And the new scene follows. A few books do nothing but leave a blank line, extra spacing, to signal the scene break.  This can work, except when the scene break happens at the end of a page.  The reader flips to the next page and gets confused.  Something more than just a blank line is needed, especially when formats are automatically shifted in an e-book reader and you never can tell where a scene break will happen on the screen.

For Pixie Dust, I will be using the convention of a nearly invisible centered ellipsis, much like the mark I use for the original manuscript.

When I converted the manuscript to paper layout, I marked scene breaks with an Header3 paragraph style, centered, and replaced the ### with an EM-Space.  On the paper, all that is visible is a blank line.  I also mark the following scene with a drop cap.  

So, now, to convert them all to my e-book version, I do a global search and replace of the EM-Space with an ellipsis character.  The following paragraph, marked with a drop-cap style format is changed to regular text by doing a global search and replace of the drop-cap style to my regular body style. If I were going directly to e-book from the original manuscript, this would obviously be an easier process.

Export to ePub format. Use File->Export for Digital Editions...  Once you specify the filename and folder, you will have the opportunity to control the content with additional forms.



Include Document Metadata takes the information like book title and author that you have included via the File->File Info... set of forms.  If you are lucky enough that InDesign has done a good enough conversion to ePub for your purposes, this metadata addition is a good thing, but other editing tools I use later also allow adding it.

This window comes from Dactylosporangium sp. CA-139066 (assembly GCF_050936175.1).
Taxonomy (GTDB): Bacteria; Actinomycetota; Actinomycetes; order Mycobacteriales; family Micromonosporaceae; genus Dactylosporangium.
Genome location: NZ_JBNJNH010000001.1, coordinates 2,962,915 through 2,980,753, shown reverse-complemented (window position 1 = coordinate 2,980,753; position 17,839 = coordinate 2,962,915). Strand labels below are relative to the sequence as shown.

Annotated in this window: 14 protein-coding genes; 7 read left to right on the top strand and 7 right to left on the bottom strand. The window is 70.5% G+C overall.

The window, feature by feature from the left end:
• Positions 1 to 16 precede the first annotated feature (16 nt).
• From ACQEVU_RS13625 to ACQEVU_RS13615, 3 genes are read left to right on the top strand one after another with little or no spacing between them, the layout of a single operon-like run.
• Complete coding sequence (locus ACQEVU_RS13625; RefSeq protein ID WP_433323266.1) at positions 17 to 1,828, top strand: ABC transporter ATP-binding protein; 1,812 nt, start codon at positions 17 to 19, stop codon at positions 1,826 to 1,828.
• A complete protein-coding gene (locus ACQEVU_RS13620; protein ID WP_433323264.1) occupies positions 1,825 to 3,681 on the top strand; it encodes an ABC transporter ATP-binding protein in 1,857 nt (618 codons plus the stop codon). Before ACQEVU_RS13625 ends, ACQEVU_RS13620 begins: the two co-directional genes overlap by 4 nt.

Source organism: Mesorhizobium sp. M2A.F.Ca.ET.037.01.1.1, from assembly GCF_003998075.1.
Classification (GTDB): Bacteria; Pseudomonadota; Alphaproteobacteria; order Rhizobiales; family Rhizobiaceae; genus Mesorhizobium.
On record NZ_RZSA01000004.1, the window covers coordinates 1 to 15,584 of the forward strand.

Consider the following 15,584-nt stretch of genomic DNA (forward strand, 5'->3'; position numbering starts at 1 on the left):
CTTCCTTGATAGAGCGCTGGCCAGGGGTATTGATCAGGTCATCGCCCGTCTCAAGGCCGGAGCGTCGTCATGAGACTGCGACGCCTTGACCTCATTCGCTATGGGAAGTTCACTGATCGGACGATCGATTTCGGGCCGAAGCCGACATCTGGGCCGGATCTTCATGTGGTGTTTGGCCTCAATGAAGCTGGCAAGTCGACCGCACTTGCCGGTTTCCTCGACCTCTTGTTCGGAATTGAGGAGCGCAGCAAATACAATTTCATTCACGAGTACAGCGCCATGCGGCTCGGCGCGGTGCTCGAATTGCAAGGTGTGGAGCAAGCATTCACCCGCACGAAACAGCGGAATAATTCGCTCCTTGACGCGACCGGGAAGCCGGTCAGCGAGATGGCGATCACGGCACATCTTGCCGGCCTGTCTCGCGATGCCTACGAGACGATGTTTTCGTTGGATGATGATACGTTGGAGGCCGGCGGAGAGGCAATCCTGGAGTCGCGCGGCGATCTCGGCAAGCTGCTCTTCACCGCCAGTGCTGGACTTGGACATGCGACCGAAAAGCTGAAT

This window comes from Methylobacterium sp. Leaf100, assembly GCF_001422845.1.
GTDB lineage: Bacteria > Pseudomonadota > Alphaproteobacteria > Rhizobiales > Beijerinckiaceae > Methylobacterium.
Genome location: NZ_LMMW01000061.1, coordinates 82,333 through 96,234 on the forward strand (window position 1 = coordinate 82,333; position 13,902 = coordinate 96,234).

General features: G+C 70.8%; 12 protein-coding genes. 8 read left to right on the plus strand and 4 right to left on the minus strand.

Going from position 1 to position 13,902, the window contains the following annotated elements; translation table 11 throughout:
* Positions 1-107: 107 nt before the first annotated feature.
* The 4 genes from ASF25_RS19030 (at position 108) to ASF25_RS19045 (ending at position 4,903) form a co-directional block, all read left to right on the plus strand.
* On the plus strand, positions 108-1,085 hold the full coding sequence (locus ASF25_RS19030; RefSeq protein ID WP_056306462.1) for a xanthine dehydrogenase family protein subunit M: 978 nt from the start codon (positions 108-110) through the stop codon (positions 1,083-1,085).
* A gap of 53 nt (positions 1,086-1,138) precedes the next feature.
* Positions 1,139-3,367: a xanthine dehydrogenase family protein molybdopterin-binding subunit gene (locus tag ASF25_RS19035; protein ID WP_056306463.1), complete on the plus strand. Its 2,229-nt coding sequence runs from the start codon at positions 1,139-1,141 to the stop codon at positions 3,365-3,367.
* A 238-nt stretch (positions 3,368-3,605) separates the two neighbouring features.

I have turned off Include Embeddable Fonts for two reasons.  One is that this increases the file size.  The other is that my careful design decisions appropriate for my paper book may be entirely inappropriate for ebook readers, PDAs and cell phone screens.  The font names are still exported, so if the reader device supports it, that's fine, but I choose fonts for readability, not for stylistic statements, so simplicity rules here.


In the Contents pane, I include the TOC entries.  The actual table of contents text is removed in the conversion process, along with blank pages and some other formatting information.  As I indicated before, IF InDesign has done a good enough conversion for you at this point, and table of contents generated for you in InDesign will carryover into ePub and you'll be glad to save the post conversion step.



At this point, I have an ePub file that will work in many readers.  For me, this is just the first step, because I have more cleanup to do, due to less than perfect conversion.  I'll go into that in the next blog entry.

1 comment:

Chris Meadows said...

Found in this blog post:

Thomas and Hunt [of Pragmatic Programmers], however, are tech guys, and their background allowed them to bring their own specific solutions into the discussion. Thomas, and I paraphrase, noted he’d attended a workshop demonstrating the process of porting an InDesign file to EPUB, and the number of steps involved made him cry. During that same workshop, he managed to create his own EPUB file in approximately 40 seconds; the two also demoed the creation of MOBI file during their workshop. Total elapsed time was about a minute, and this was done live.

The two demonstrated how using the right tools — in this case, structured mark-up of manuscripts and solid scripts to create files — can save publishers time and money. Every publisher is different; I don’t imagine many trade publishers will be inclined to force their authors to upload their manuscripts using the structured XML (they call it PML, their own flavor of the mark-up) necessary to make the process easier. But there are ways to achieve these goals, starting with editorial.


Not sure how one might find further details, though.